Evidence-based intervention categories of physiotherapy treatment are noted in the table (Table 1).

Table 1 Physiotherapeutic treatment options for urinary incontinence [16]


Various physiotherapy treatment approaches for UI patients have been the subject of numerous investigations. Pelvic floor strengthening is widely used and very effective in treating urinary incontinence patients. Additionally, other intervention strategies, such as electrical stimulation and biofeedback have also been used. It has also been noted that a combination of pelvic floor muscle exercise with biofeedback or electrical stimulation yields better results, which might result in better management of urinary incontinence in patients suffering from COPD.


There is a low level of knowledge about respiratory-related conditions associated with urinary incontinence (UI). Rehabilitation is necessary for a complete cure and the early recovery of the patient. Many physiotherapy interventions are available for both UI and COPD. Discussing urinary incontinence symptoms with patients will help in early diagnosis. In COPD patients, UI assessment should be done separately. Since there is a lack of studies involving both conditions, for treatment, we can combine some physiotherapy interventions for UI with those for COPD to achieve the desired result that is suitable for the patient [17].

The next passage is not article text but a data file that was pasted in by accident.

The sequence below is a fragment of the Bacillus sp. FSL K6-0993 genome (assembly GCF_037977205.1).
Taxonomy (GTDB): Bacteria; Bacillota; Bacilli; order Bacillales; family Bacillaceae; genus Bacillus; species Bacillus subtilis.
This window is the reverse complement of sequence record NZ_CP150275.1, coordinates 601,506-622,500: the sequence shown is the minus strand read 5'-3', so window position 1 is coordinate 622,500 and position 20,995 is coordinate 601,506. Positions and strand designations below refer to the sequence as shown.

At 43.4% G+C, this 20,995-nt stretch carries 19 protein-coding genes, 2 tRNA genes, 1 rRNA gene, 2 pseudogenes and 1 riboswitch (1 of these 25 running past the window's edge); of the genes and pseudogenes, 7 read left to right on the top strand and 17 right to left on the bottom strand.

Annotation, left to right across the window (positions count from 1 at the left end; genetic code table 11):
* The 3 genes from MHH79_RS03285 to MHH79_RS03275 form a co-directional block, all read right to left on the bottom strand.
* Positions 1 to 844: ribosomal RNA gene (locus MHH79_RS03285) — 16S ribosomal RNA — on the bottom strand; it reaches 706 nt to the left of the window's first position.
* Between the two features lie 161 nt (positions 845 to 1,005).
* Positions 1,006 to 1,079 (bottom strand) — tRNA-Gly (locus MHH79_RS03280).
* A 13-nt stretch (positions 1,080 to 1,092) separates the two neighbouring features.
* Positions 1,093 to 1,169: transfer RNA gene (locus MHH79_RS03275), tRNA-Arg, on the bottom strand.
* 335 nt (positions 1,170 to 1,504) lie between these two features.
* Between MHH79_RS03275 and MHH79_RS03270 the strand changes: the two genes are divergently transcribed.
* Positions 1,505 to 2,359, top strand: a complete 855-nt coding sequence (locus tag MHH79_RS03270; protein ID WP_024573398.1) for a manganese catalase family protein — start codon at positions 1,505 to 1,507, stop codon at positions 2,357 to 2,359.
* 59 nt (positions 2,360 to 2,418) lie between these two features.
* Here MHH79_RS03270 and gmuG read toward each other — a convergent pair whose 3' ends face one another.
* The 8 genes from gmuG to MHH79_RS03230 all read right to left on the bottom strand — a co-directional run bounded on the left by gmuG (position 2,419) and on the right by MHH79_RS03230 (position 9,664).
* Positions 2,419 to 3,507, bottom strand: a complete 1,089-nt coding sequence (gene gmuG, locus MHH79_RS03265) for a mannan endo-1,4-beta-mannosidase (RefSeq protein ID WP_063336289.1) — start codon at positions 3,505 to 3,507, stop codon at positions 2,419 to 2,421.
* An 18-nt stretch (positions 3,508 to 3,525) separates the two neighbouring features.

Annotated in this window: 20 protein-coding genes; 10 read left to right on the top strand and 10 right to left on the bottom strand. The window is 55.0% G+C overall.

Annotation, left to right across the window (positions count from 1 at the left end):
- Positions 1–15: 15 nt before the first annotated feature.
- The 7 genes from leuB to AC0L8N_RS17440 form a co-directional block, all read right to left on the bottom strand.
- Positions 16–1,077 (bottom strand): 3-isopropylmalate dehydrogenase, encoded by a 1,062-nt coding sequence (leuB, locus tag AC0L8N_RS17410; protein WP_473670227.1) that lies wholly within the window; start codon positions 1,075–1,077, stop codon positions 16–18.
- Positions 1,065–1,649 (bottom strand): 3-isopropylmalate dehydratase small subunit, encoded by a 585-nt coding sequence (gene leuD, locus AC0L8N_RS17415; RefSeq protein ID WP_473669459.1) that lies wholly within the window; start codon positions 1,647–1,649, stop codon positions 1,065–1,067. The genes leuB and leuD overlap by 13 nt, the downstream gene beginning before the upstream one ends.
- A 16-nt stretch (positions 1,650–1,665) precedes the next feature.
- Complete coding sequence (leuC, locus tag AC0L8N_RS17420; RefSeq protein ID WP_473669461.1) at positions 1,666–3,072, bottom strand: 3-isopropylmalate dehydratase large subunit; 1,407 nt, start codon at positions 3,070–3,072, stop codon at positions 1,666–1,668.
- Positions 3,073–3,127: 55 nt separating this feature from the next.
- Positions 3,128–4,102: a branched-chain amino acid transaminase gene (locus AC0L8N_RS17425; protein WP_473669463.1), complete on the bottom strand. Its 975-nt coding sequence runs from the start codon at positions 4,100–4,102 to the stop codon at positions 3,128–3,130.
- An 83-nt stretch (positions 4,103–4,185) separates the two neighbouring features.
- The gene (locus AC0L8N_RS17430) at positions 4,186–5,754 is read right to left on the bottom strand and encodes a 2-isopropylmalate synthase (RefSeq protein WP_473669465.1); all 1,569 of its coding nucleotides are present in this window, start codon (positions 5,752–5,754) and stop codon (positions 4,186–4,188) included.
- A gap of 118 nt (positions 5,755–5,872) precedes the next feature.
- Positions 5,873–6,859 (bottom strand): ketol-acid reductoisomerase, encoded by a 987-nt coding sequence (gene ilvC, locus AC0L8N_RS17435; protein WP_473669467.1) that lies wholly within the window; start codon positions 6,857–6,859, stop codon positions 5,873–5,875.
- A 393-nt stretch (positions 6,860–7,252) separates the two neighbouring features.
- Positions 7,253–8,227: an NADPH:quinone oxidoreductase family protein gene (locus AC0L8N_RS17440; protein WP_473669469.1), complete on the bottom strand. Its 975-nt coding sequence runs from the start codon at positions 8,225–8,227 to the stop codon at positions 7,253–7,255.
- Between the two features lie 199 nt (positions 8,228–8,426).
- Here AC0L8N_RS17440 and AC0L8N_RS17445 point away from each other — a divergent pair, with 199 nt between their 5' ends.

Availability of data and materials

Not applicable.



Urinary incontinence


Chronic obstructive pulmonary disease


Pelvic Floor muscle


Pelvic floor muscle exercise


Electrical stimulation


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We would like to sincerely thank Associate Professor Dr. Nishat Quddus (PT), the department head, for her invaluable advice and assistance throughout the study process.


No organizations provided financial support to the writers for the work they submitted.

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Sundus, H., Khan, N. & Mohammad, N. Rehabilitation strategies for managing urinary incontinence in COPD: a review of literature. Bull Fac Phys Ther 28, 49 (2023).